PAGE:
12. 12. Gitau TM, Micklesfield LK, Pettifor JM, Norris SA. Eating attitudes, body image satisfaction and self-esteem of South African Black and White male adolescents and their perception of female body silhouettes. J Child Adolesc Ment Health. 2014;26(3):193–205. doi: 10.2989/17280583.2014.901224 pmid:25533406.
  13. 13. Madowitz J. "Il faut manger": Eating Disorders in Cameroonian Women. Collection ISPI, editor2006. 266 p.
  14. 14. Cachelin FM, Rebeck RM, Chung GH, Pelayo E. Does ethnicity influence body-size preference? A comparison of body image and body size. Obes Res. 2002;10(3):158–66. doi: 10.1038/oby.2002.25 pmid:11886938.
  15. 15. Borzekowski D, Bayer AM. Body image and media use among adolescents. Adolesc Med Clin. 2005;16(2):289–313. pmid:16111619
  16. 16. Mvo Z. Perceptions of overweight African women about acceptable body size of women and children. Curationis. 1999;22(2):27–31. doi: 10.4102/curationis.v22i2.719. pmid:11040616
  17. 17. Puoane T, Tsolekile L, Steyn N. Perceptions about body image and sizes among black African girls living in Cape Town. Ethn Dis. 2010.
  18. 18. Cash TF, Melnyk SE, Hrabosky JI. The assessment of body image investment: an extensive revision of the appearance schemas inventory. The International journal of eating disorders. 2004;35(3):305–16. doi: 10.1002/eat.10264 pmid:15048946.
  19. 19. Rguibi M, Belahsen R. Body size preferences and sociocultural influences on attitudes towards obesity among Moroccan Sahraoui women. Body Image. 2006;3(4):395–400. doi: 10.1016/j.bodyim.2006.07.007 pmid:18089243.
  20. 20. Williamson DA, Womble LG, Zucker NL, Reas DL, White MA, Blouin DC, et al. Body image assessment for obesity (BIA-O): development of a new procedure. Int J Obes Relat Metab Disord. 2000;24(10):1326–32. doi: 10.1038/sj.ijo.0801363 pmid:11093295.
  21. 21. Patt MR, Lane AE, Finney CP, Yanek LR, Becker DM. Body image assessment: comparison of figure rating scales among urban Black women. Ethn Dis. 2002;12(1):54–62. PubMed Central PMCID: PMC11913609 pmid:11913609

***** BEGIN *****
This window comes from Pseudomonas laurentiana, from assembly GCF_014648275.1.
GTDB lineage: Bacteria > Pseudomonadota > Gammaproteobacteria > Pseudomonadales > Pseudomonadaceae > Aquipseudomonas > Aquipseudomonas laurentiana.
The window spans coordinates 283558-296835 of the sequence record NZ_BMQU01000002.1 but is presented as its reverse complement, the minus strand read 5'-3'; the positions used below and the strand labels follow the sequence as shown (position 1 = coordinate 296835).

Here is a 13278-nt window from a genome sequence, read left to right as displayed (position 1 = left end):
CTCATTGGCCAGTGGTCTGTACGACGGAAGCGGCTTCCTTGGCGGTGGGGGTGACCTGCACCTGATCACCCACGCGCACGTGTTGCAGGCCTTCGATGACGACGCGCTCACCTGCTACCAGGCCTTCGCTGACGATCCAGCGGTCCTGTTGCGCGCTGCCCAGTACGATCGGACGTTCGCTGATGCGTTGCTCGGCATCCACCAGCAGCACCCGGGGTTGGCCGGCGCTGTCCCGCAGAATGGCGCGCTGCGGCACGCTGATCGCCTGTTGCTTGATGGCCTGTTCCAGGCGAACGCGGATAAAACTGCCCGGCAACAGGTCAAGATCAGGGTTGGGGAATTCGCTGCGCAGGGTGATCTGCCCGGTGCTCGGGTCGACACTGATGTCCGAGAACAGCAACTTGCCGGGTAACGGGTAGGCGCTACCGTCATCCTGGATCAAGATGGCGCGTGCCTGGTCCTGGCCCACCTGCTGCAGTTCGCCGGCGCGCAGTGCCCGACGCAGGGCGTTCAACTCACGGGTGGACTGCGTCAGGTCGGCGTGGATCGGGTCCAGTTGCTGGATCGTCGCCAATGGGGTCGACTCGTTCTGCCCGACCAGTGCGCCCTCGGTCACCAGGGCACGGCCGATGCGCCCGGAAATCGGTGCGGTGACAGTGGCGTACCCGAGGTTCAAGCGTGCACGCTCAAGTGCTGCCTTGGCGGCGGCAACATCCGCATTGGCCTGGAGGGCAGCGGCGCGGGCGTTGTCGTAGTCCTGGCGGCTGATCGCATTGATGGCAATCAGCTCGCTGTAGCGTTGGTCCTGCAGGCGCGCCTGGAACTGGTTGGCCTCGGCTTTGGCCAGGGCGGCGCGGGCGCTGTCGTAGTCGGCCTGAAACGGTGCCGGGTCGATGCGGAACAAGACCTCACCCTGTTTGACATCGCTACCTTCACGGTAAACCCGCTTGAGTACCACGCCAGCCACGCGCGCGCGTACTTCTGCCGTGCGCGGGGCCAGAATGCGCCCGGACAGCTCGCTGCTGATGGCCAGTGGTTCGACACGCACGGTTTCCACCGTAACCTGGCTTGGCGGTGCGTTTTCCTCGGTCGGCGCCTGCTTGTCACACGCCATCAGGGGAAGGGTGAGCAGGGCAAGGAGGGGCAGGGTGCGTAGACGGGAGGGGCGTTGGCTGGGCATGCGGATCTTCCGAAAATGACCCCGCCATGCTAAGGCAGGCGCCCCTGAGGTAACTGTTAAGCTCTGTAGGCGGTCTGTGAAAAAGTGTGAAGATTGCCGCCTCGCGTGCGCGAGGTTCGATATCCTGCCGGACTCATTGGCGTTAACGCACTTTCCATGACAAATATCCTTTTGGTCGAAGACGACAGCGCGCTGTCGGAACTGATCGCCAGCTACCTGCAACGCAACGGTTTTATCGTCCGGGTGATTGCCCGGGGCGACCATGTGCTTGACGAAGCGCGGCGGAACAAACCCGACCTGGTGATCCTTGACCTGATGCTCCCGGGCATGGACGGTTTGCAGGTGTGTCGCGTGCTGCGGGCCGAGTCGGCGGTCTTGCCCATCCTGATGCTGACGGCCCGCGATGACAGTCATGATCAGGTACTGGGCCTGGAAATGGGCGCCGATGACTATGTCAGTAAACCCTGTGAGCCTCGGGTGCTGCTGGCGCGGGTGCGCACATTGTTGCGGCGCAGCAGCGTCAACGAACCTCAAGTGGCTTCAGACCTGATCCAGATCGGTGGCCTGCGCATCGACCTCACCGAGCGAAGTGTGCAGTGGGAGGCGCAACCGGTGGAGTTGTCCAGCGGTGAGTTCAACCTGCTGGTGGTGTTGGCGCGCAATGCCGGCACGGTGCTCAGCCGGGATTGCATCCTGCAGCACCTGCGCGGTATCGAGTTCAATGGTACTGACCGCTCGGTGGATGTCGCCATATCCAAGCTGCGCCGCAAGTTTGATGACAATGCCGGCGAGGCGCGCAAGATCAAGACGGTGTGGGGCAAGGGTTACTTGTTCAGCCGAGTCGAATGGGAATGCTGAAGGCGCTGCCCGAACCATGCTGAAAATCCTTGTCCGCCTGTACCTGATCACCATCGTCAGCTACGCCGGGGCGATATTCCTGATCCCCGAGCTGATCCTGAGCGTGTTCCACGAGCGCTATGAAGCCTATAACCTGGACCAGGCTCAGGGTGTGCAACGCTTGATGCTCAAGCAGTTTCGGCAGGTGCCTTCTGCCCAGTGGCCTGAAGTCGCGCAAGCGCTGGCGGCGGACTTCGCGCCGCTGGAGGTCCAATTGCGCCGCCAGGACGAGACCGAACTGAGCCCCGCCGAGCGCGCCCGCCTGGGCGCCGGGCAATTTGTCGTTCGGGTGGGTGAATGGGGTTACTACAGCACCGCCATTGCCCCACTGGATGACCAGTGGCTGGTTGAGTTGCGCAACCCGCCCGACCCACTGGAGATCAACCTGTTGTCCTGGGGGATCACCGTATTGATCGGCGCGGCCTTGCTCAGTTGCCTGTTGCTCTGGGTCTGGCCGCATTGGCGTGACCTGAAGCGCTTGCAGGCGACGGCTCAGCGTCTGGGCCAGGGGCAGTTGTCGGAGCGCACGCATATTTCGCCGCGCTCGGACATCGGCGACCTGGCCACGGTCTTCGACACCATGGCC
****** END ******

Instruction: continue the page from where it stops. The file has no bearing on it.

22. 22. Marlowe F, Apicella C, Reed D. Men's preferences for women's profile waist-to-hip ratio in two societies. Evol Hum Behav. 2005;26(6):458–68. doi: 10.1016/j.evolhumbehav.2005.07.005.
  23. 23. Holdsworth M, Gartner A, Landais E, Maire B, Delpeuch F. Perceptions of healthy and desirable body size in urban Senegalese women. Int J Obes Relat Metab Disord. 2004;28(12):1561–8. doi: 10.1038/sj.ijo.0802739 pmid:15278107.
  24. 24. Flynn K, Fitzgibbon M. Body image ideals of low-income African American mothers and their preadolescent daughters. J Youth Adolesc. 1996;25(5):615–30. doi: 10.1007/bf01537357.
  25. 25. Pulvers KM, Lee RE, Kaur H, Mayo MS, Fitzgibbon ML, Jeffries SK, et al. Development of a culturally relevant body image instrument among urban African Americans. Obes Res. 2004;12(10):1641–51. doi: 10.1038/oby.2004.204 pmid:15536228.
  26. 26. Jumah NA, Duda RB. Comparison of the perception of ideal body images of Ghanaian men and women. Afr J Health Sci. 2008;14(1):54–60. doi: 10.4314/ajhs.v14i1.30847.
  27. 27. McIza Z, Goedecke JH, Steyn NP, Charlton K, Puoane T, Meltzer S, et al. Development and validation of instruments measuring body image and body weight dissatisfaction in South African mothers and their daughters. Public Health Nutr. 2007;8(05):509–19. doi: 10.1079/phn2005814.
  28. 28. Cohen E, Pasquet P. Development of a new body image assessment scale in urban Cameroon: an anthropological approach. Ethn Dis. 2011;21(3):288–93. pmid:21942160; PubMed Central PMCID: PMC21942160.
  29. 29. Cohen E, Ndao A, Boetsch G, Gueye L, Pasquet P, Holdsworth M, et al. The contribution of the side-view in body image scales for public health: an example from two African populations. BMC Public Health. 2015;(In press).
  30. 30. Blench R. Why Is Africa So Linguistically Undiverse? Exploring Substrates and Isolates. Mother Tongue. 2013;(XVIII).
  31. 31. Froment A, Hiernaux J. Climate-associated anthropometric variation between populations of the Niger bend. Ann Hum Biol. 1984;11(3):189–200. doi: 10.1080/03014468400007061. pmid:6742769
  32. 32. Montano V, Ferri G, Marcari V, Batini C, Anyaele O, Destro-Bisol G, et al. The Bantu expansion revisited: a new analysis of Y chromosome variation in Central Western Africa. Mol Ecol. 2011;20(13):2693–708. doi: 10.1111/j.1365-294X.2011.05130.x pmid:21627702.
  33. 33. Swami V, Tovee MJ. The relative contribution of profile body shape and weight to judgements of women's physical attractiveness in Britain and Malaysia. Body Image. 2007;4(4):391–6. doi: 10.1016/j.bodyim.2007.07.002 pmid:18089286.
  34. 34. Weiner JS, Lourie JA. Practical Human Biology. London: Academic Press; 1981. 439 p.
  35. 35. Durnin JV, Womersley J. Body fat assessed from total body density and its estimation from skinfold thickness: measurements on 481 men and women aged from 16 to 72 years. Br J Nutr. 1974;32(1):77–97. doi: 10.1079/BJN19740060 pmid:4843734.